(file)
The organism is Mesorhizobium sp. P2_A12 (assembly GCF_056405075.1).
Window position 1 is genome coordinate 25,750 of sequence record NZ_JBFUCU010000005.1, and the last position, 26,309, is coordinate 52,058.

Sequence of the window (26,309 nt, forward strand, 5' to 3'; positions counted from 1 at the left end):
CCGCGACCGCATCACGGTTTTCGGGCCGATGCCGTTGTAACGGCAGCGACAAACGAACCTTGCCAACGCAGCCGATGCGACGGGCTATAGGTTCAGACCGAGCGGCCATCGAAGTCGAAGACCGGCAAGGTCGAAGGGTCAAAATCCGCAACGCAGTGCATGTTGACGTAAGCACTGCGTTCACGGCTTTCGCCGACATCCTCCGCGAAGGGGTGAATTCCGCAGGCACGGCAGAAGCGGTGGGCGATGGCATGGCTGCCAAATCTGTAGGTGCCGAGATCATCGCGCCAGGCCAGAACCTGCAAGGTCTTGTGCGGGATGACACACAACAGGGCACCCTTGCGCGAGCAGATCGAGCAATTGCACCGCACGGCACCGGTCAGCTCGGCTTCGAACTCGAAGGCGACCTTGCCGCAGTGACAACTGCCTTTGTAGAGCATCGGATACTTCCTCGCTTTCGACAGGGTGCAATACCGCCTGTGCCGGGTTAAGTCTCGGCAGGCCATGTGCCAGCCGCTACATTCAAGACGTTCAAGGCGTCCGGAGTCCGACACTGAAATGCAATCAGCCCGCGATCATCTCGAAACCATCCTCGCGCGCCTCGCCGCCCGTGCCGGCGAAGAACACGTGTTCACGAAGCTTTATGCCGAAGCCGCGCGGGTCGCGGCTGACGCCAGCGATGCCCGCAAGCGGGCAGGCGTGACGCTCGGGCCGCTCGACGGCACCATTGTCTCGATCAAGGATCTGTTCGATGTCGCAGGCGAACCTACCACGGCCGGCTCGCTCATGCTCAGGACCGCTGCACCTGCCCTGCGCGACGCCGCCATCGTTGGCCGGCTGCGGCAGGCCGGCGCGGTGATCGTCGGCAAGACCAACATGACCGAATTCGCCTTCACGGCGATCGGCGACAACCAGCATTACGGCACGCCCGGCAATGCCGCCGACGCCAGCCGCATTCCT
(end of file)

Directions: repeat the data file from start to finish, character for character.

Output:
The organism is Mesorhizobium sp. P2_A12 (assembly GCF_056405075.1).
Window position 1 is genome coordinate 25,750 of sequence record NZ_JBFUCU010000005.1, and the last position, 26,309, is coordinate 52,058.

Sequence of the window (26,309 nt, forward strand, 5' to 3'; positions counted from 1 at the left end):
CCGCGACCGCATCACGGTTTTCGGGCCGATGCCGTTGTAACGGCAGCGACAAACGAACCTTGCCAACGCAGCCGATGCGACGGGCTATAGGTTCAGACCGAGCGGCCATCGAAGTCGAAGACCGGCAAGGTCGAAGGGTCAAAATCCGCAACGCAGTGCATGTTGACGTAAGCACTGCGTTCACGGCTTTCGCCGACATCCTCCGCGAAGGGGTGAATTCCGCAGGCACGGCAGAAGCGGTGGGCGATGGCATGGCTGCCAAATCTGTAGGTGCCGAGATCATCGCGCCAGGCCAGAACCTGCAAGGTCTTGTGCGGGATGACACACAACAGGGCACCCTTGCGCGAGCAGATCGAGCAATTGCACCGCACGGCACCGGTCAGCTCGGCTTCGAACTCGAAGGCGACCTTGCCGCAGTGACAACTGCCTTTGTAGAGCATCGGATACTTCCTCGCTTTCGACAGGGTGCAATACCGCCTGTGCCGGGTTAAGTCTCGGCAGGCCATGTGCCAGCCGCTACATTCAAGACGTTCAAGGCGTCCGGAGTCCGACACTGAAATGCAATCAGCCCGCGATCATCTCGAAACCATCCTCGCGCGCCTCGCCGCCCGTGCCGGCGAAGAACACGTGTTCACGAAGCTTTATGCCGAAGCCGCGCGGGTCGCGGCTGACGCCAGCGATGCCCGCAAGCGGGCAGGCGTGACGCTCGGGCCGCTCGACGGCACCATTGTCTCGATCAAGGATCTGTTCGATGTCGCAGGCGAACCTACCACGGCCGGCTCGCTCATGCTCAGGACCGCTGCACCTGCCCTGCGCGACGCCGCCATCGTTGGCCGGCTGCGGCAGGCCGGCGCGGTGATCGTCGGCAAGACCAACATGACCGAATTCGCCTTCACGGCGATCGGCGACAACCAGCATTACGGCACGCCCGGCAATGCCGCCGACGCCAGCCGCATTCCT